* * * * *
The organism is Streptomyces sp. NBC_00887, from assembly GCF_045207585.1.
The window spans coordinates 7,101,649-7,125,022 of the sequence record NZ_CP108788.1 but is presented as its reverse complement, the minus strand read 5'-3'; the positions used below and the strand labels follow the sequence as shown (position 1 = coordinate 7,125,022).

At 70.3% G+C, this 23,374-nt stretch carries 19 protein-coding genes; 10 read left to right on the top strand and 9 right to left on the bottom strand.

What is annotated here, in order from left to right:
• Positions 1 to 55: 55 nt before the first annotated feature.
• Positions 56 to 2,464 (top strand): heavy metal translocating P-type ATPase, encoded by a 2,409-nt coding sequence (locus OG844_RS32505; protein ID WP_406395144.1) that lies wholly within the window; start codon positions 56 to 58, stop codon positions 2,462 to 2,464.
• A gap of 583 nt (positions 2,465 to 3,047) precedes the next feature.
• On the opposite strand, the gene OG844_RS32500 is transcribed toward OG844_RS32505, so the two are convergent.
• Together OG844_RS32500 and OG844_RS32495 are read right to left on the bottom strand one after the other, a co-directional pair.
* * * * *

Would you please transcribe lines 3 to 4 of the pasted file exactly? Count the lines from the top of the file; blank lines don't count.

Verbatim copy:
At 70.3% G+C, this 23,374-nt stretch carries 19 protein-coding genes; 10 read left to right on the top strand and 9 right to left on the bottom strand.

What is annotated here, in order from left to right: